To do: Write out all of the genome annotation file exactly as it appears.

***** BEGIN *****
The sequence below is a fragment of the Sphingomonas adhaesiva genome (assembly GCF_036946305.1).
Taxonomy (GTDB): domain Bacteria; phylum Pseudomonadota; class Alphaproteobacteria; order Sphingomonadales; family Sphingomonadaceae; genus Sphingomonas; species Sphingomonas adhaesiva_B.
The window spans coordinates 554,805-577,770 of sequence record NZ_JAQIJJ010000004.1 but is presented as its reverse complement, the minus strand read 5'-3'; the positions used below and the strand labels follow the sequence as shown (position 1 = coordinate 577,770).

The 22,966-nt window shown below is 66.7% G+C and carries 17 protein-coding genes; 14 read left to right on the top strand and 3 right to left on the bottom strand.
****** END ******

The sequence below is a fragment of the Sphingomonas adhaesiva genome (assembly GCF_036946305.1).
Taxonomy (GTDB): domain Bacteria; phylum Pseudomonadota; class Alphaproteobacteria; order Sphingomonadales; family Sphingomonadaceae; genus Sphingomonas; species Sphingomonas adhaesiva_B.
The window spans coordinates 554,805-577,770 of sequence record NZ_JAQIJJ010000004.1 but is presented as its reverse complement, the minus strand read 5'-3'; the positions used below and the strand labels follow the sequence as shown (position 1 = coordinate 577,770).

The 22,966-nt window shown below is 66.7% G+C and carries 17 protein-coding genes; 14 read left to right on the top strand and 3 right to left on the bottom strand.